A couple of interesting segments on NPR’s “Marketplace” broadcast yesterday seem to have some applicability to Scottsdale issues:
The “York and Fig” story line about gentrification of an older Los Angeles neighborhood strikes a chord.
In addition, the story, “Why temporary tax breaks remain temporary,” says of year-end corporate tax break renewals voted on by the US Congress every year at this time:
“These temporary provisions become very efficient tools for members of Congress to raise money, ” says Lawrence Lessig, a Harvard Law School professor. He says that members of Congress want to keep these tax breaks temporary so they can tell corporate donors: Give us campaign contributions so we can stay in office and renew your tax breaks. This keeps lobbyists busy too, according to Lessig.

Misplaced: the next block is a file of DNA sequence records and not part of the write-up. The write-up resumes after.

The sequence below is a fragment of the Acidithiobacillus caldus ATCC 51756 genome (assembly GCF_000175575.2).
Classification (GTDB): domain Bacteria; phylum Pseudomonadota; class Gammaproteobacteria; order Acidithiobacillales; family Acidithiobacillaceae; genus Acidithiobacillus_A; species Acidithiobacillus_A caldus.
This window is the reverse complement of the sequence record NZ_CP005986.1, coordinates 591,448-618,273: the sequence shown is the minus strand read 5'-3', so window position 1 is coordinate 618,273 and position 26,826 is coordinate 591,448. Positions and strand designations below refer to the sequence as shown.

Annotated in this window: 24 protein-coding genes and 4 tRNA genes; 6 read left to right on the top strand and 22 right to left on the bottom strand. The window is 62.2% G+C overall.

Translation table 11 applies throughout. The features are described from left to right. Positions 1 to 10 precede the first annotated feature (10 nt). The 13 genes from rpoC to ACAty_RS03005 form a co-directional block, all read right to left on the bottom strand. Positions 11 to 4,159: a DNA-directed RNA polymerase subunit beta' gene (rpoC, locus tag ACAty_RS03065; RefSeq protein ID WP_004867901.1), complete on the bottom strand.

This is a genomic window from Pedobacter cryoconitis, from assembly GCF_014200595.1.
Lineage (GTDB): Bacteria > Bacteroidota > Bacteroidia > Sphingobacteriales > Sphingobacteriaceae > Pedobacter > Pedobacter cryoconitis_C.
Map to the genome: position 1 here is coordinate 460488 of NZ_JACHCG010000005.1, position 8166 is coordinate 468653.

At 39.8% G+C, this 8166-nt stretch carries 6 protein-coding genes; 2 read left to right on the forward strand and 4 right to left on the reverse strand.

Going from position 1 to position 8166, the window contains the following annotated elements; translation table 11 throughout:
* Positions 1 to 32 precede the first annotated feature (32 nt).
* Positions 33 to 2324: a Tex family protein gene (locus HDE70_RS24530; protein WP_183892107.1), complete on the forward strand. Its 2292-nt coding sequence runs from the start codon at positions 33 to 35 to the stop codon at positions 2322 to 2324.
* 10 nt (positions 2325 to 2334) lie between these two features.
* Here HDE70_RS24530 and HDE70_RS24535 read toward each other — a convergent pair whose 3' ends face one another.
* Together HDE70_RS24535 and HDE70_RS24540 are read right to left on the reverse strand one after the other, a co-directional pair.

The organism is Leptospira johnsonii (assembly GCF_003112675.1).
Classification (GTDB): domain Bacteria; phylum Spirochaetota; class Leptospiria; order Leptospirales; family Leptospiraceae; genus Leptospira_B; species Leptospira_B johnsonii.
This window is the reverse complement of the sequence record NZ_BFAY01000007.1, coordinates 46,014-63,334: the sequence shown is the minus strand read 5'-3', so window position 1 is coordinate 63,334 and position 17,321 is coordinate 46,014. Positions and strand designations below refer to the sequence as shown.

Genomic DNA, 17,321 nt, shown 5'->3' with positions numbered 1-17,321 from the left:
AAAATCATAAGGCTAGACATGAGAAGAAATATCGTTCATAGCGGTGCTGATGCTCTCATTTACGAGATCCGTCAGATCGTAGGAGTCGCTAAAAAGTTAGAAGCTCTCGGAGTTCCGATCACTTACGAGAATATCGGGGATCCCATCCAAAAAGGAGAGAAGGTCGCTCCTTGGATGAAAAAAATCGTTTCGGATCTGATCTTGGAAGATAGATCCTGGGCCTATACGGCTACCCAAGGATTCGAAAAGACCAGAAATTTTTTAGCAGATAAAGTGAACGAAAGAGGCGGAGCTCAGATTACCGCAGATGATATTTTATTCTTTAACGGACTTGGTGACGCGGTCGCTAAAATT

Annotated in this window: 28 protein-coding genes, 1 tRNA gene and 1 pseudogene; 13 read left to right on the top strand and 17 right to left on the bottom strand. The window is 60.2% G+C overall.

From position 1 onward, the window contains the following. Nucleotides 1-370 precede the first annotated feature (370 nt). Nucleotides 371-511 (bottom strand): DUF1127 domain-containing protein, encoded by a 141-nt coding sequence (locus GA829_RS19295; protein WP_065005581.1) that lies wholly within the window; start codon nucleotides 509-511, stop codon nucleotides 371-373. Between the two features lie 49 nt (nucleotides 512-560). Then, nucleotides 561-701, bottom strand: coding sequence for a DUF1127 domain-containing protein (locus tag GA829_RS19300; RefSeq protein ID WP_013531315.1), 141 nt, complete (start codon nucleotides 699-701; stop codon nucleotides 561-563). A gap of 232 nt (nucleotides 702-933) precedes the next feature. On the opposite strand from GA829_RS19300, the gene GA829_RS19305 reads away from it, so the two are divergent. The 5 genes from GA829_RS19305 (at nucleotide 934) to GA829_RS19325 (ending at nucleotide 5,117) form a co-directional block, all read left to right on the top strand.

“So everybody inside the beltway wins in this Christmas gift process, which we call the extension of these temporary provisions, he says.
I’ve been saying for years that zoning and the rezoning process in Scottsdale which were supposed to protect land uses of lesser intensity (e.g., residential) from uses of greater intensity (e.g., the Scottsdale Airport, Scottsdale’s bar district, etc.) to nurture our quality of life, has devolved to a mechanism for extracting campaign contributions for the mayor and city council.
Thus, the two themes become one.